About a month ago Heather reached out to me and asked if she could share her story on my blog to raise awareness about her battle with a rare and almost always deadly form of cancer. A form of cancer that is actually preventable. My life has been touched in far too many ways by cancer and I loved the idea of using my little corner of the internet to possibly save a life. Thank you Heather for sharing your story
When my seven-year-old daughter is asked about my cancer, she automatically says, "I saved my mom’s life." She now says it as casually and in the same tone of voice she would use to declare hunger or feeling sick. Telling people about my cancer has become a part of her, something that some people find hard to understand. My daughter speaks the truth, though. She saved my life.
I was 35, and had been married to my husband, Cameron, for seven years before considering a family. I had thought it might take some time to become pregnant, but it took only three months. I was very excited and happy, but also nervous and shocked. Many thoughts raced around my mind, namely what sort of mother I would be. Above all, the most important thing was being a good mother.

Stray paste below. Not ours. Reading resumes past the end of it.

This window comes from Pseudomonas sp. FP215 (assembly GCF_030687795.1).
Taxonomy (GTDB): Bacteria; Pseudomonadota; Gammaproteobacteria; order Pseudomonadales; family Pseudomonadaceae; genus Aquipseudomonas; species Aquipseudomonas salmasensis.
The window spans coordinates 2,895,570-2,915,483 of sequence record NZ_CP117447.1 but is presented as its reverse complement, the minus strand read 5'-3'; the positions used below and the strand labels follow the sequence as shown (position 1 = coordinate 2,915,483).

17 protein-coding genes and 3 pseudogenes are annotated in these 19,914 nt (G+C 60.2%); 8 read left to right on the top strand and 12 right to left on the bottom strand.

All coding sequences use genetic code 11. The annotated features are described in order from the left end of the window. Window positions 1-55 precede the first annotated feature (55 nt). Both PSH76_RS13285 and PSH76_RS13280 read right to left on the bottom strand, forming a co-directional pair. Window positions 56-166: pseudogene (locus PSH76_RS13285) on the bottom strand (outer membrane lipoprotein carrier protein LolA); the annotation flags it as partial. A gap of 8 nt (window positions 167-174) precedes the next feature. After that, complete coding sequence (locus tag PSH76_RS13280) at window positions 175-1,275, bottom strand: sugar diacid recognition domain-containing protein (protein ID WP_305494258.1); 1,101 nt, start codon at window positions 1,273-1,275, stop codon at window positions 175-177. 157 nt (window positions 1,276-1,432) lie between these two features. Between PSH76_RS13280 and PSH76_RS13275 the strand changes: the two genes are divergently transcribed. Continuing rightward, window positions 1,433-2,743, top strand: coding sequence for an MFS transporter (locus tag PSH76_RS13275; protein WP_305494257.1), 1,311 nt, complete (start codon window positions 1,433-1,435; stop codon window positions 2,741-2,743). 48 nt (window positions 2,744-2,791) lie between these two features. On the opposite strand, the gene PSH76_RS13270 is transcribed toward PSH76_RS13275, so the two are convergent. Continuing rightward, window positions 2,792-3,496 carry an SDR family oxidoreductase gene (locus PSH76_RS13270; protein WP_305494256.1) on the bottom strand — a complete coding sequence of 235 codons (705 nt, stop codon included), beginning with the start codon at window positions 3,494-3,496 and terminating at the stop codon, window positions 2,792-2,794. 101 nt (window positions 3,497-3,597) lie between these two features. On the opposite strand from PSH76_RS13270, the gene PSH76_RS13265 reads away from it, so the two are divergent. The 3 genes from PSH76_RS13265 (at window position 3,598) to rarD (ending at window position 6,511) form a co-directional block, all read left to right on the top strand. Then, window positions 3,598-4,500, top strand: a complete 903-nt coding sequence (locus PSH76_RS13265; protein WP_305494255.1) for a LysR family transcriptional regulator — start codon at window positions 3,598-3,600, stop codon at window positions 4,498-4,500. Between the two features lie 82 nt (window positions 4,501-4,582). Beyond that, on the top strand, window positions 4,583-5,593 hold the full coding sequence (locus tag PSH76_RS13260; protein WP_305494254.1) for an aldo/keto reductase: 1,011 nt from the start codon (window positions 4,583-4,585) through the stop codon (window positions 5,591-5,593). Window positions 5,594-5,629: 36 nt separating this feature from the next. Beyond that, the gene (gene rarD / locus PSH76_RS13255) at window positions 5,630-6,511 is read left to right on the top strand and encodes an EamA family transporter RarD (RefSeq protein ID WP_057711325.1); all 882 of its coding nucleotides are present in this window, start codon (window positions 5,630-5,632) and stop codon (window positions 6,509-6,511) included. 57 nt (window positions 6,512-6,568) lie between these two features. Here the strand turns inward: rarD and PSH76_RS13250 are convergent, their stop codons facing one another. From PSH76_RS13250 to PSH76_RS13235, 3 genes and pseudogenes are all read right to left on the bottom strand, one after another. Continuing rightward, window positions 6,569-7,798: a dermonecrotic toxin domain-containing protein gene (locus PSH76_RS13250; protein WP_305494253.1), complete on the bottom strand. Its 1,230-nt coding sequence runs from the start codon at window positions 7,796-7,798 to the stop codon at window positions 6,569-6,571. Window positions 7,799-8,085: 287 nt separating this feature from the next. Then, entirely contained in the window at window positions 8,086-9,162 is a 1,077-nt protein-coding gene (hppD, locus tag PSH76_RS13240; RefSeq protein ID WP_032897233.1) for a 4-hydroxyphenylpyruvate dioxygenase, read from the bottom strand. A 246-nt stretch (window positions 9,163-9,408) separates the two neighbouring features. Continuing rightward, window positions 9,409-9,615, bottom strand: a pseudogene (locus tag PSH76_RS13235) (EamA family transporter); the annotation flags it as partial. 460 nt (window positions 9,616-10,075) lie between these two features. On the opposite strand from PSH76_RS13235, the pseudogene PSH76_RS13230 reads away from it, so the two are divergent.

My pregnancy was trouble-free until the birth, when I had a C-section because our daughter was breech. The fear I felt immediately turned to joy when I held my daughter for the first time. Looking at her, I knew I would do anything to protect and love her and make her happy. I would dedicate my life to making Lily the best person she could be. She was perfect and I felt such love for her that I could not conceive of the chaos that was coming.
Lily was less than four months old when I was diagnosed with malignant pleural mesothelioma. I was so shocked at that moment, I was unable to speak, and I could not focus on the doctor telling us that I would need immediate treatment or face death in 15 months. All I could think about was dying and leaving Cameron and Lily alone in this world. My husband did the listening for me and immediately chose a drastic treatment plan that would give me the best chance for survival. This plan would mean the loss of my left lung, along with the removal of lining from my diaphragm and heart.
We traveled to Boston to see one of the best mesothelioma doctors in the world, who performed the surgery. Afterwards, I had an 18-day recovery period in the hospital followed by two weeks in an outpatient clinic. I then went to South Dakota to spend the next two months convalescing in my parents’ home. Lily was already being cared for there while Cameron continued to work, so I was able to be with her, as I grew stronger. Eventually, I returned to Minnesota to undergo radiation and chemotherapy treatment.
As traumatic as all of this was, I survived. I’m here. Mesothelioma has a 95 percent mortality rate, and I am very lucky to be alive now. Lily is right when she says that she literally saved my life.